This is no.1 of a four-part series examining when to part ways with a client, including examples of when we were successful in working with a client to change a toxic dynamic and times when we were not. The series was developed as a part of the reflection in creating our internal training program called Consulting Academy, which trains our colleagues to become consultants using Harvard Business School’s Case Study methodology. One of the modules focuses on nurturing client relationships: what it takes to develop and maintain them, detecting when they are deteriorating, how to address issues constructively, and ultimately repair the relationship so that it’s stronger than ever—or end the relationship responsibly and with grace.
When To Part Ways With A Client
Among communication agency leaders, there is one topic that breeds controversy and makes people uncomfortable: when to part ways with a client.
There are obvious, clear signs that the relationship needs to end—such as when compelled to by current events, when the client is doing something shady or outright illegal (though some agencies stick with clients even then).
What separates true leaders is the ability to recognise when the relationship has shifted to be unpleasant and even toxic, and to take action—however uncomfortable. I’ve explored this previously from the point of view of why the ‘please-the-client-at-all-costs’ attitude held by many agencies is harmful and not in the best interests of clients and agencies alike. But I’ve yet to examine the behaviour and share examples of how Ballou handles this, and it’s overdue.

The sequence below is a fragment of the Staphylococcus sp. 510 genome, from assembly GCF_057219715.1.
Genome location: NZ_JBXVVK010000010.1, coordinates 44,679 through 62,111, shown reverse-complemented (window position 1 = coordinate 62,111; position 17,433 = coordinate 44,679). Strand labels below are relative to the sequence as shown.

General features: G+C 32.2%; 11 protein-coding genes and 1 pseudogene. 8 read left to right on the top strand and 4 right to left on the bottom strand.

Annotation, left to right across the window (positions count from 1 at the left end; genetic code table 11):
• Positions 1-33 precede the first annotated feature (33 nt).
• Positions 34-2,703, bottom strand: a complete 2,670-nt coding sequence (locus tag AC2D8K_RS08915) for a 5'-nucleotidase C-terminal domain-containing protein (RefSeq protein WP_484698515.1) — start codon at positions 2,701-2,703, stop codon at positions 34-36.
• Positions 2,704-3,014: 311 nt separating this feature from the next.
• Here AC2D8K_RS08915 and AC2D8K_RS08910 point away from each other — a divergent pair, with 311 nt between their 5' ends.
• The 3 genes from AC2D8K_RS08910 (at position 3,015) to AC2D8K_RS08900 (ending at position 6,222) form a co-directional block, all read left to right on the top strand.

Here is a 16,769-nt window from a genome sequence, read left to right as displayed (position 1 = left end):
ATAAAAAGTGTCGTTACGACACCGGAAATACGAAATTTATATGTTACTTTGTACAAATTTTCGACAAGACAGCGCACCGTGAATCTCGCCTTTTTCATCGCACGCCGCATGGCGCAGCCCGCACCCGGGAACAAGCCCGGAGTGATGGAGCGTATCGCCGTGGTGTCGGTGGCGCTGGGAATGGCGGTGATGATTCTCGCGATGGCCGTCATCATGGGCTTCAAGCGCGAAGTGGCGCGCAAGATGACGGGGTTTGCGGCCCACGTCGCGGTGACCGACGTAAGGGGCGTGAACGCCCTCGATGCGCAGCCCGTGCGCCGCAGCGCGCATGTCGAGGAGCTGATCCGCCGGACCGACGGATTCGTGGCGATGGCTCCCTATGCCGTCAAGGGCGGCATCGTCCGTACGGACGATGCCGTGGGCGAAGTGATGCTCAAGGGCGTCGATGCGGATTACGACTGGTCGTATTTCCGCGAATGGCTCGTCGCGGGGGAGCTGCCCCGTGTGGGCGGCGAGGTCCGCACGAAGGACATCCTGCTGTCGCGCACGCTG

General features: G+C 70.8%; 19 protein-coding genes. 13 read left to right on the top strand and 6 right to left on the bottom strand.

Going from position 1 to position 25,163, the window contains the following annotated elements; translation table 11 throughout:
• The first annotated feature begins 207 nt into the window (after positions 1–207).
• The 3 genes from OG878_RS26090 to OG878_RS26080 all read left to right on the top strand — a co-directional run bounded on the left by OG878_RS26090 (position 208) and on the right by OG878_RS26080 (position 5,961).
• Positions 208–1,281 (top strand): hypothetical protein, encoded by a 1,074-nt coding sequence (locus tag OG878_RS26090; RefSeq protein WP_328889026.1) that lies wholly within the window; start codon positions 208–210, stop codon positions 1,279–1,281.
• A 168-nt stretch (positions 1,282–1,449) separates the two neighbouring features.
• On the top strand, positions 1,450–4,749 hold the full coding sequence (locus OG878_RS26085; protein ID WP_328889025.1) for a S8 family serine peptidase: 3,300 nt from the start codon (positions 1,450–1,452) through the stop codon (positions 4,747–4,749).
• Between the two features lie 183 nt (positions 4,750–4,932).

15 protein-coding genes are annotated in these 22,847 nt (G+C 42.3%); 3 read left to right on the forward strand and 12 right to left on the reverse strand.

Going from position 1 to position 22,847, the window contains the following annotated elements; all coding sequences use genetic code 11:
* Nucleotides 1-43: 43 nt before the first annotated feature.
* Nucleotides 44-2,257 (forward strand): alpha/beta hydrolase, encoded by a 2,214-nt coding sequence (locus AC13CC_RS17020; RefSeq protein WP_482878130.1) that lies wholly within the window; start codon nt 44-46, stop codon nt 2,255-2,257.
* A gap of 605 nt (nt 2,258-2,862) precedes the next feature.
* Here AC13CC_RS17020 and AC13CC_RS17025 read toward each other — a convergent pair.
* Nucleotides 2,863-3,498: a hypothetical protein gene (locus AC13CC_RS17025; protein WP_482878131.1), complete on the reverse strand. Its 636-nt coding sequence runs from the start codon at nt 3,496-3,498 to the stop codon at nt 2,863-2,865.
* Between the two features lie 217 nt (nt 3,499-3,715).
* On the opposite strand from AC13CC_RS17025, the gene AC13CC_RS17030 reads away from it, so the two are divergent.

There are a few clear signs that indicate a relationship is going sour:
- Language shifting from consultative to transactional
- Being treated as a vendor (that is, replaceable) vs. a partner
- Passive-aggressive behaviour
There’s been a much-needed increase in awareness of toxic behaviour over the past ten years, and yet it hasn’t fully transitioned to the workplace. We talk about not accepting this behaviour in our personal life, from our family, friends, dating partners, and strangers. But it has a tendency to become too uncomfortable to address when money’s changing hands, in a workplace dynamic.
Central to Ballou’s culture and identity is how quickly we address these matters when they arise. I’m not being cavalier about this—firing a client is one of the hardest things for any service provider to do. At Ballou, we are not afraid of a robust debate with our clients, but there’s a tipping point at which dialogue becomes abusive. I’m continually shocked and also touched by what team members will take on behalf of the agency, but it is management’s job to make sure they don’t have to do so, to protect them.
In Part 2, I’ll share an example of when a client relationship shifted to the point where we had to choose them, or us.